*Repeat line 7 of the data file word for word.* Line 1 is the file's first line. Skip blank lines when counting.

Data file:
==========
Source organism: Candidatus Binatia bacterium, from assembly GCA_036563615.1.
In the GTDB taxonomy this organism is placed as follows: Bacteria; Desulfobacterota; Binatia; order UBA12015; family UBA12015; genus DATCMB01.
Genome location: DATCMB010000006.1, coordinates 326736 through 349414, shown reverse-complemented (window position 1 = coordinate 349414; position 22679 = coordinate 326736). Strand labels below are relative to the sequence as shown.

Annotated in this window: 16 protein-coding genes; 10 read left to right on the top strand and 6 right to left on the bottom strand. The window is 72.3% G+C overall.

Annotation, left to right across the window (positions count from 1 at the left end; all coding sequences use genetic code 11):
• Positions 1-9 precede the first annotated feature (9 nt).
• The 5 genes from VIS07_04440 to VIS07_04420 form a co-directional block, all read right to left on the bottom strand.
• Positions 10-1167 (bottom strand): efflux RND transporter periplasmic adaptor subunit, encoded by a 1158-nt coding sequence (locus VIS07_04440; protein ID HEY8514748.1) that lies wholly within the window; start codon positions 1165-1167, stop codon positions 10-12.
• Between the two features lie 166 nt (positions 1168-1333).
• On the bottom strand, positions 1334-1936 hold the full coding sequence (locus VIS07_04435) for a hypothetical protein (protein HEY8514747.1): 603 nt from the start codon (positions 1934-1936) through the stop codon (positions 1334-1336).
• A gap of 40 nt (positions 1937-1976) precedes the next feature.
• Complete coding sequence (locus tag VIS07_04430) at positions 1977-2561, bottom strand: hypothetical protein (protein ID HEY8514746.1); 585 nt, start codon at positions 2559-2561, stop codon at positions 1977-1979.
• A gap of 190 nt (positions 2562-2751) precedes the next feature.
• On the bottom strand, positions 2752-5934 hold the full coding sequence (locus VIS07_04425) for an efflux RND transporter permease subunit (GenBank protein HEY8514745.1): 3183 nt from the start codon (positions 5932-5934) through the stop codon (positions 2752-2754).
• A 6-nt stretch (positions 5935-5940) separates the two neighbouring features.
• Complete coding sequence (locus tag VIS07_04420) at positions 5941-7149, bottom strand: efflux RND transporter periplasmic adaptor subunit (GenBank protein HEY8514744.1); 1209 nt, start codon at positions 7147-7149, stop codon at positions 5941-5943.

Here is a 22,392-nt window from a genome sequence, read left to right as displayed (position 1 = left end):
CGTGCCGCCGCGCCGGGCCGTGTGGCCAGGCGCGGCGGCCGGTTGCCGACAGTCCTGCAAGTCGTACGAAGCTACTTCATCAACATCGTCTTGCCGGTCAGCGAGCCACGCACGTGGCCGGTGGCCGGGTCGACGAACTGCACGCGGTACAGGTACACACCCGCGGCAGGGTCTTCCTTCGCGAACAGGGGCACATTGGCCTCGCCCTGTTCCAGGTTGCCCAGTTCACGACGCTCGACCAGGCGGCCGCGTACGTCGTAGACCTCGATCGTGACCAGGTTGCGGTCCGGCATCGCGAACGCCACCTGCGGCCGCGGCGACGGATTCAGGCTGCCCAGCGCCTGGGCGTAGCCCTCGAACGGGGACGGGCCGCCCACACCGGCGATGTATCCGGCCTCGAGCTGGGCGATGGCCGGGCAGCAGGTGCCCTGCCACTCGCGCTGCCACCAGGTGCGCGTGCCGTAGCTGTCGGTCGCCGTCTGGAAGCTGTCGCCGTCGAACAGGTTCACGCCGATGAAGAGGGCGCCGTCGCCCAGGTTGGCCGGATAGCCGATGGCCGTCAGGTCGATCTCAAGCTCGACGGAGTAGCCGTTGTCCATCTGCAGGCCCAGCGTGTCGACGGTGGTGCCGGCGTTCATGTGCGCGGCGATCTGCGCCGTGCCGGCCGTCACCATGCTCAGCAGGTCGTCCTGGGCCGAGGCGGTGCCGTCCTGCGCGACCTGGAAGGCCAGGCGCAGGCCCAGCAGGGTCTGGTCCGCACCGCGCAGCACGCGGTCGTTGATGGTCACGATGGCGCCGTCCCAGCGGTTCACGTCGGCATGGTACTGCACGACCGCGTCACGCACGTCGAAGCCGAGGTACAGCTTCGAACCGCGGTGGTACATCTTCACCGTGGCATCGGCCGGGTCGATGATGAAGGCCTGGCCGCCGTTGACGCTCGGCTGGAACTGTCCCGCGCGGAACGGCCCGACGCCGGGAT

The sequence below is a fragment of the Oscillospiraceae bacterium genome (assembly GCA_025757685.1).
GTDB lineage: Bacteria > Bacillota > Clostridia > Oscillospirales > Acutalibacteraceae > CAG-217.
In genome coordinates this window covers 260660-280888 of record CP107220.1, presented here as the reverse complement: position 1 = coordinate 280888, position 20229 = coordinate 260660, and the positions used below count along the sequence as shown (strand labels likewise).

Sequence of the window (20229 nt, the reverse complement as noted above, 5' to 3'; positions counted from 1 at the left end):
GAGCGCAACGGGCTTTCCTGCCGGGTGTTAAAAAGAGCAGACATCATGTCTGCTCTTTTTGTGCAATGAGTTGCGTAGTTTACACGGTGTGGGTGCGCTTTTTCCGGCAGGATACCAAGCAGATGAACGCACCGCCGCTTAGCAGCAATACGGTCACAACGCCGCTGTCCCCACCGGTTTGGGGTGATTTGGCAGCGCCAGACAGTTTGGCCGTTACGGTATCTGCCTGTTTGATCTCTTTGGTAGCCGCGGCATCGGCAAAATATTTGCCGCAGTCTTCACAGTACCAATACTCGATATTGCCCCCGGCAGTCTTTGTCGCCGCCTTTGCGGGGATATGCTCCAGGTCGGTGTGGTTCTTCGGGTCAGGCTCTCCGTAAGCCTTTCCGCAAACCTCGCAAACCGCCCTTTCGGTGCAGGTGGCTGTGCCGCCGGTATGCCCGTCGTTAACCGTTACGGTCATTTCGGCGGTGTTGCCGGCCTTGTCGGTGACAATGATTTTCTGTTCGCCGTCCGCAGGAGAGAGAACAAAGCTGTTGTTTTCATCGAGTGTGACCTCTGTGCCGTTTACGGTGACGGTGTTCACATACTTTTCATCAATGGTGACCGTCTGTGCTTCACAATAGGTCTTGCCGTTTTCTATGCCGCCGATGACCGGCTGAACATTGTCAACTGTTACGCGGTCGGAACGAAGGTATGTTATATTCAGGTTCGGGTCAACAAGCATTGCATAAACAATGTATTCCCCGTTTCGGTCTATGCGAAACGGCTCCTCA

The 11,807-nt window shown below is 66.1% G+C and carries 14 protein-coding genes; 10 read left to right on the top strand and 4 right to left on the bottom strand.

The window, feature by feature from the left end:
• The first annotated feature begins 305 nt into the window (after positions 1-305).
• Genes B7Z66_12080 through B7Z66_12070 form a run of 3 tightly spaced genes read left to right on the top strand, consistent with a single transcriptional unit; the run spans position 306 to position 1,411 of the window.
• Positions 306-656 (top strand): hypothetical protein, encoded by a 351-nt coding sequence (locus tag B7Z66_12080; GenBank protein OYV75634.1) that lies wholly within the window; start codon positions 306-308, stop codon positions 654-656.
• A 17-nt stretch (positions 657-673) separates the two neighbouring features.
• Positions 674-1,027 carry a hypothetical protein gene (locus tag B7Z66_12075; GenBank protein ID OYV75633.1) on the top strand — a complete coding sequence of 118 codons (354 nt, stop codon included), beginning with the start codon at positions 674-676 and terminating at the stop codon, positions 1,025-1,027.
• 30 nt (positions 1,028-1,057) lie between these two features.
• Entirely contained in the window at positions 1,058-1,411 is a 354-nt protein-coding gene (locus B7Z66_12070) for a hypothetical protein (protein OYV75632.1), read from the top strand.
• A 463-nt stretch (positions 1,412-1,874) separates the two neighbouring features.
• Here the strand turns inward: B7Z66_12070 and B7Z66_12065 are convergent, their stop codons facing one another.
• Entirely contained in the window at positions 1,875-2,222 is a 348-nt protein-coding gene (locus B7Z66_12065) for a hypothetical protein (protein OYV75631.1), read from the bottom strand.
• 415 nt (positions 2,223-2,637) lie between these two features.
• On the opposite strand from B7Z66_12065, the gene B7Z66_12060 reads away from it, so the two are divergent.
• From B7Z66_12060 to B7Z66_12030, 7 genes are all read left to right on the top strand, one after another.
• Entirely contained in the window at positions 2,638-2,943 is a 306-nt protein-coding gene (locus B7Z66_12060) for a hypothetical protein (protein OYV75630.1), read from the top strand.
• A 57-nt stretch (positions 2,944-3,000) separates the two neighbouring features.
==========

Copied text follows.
• The 5 genes from VIS07_04440 to VIS07_04420 form a co-directional block, all read right to left on the bottom strand.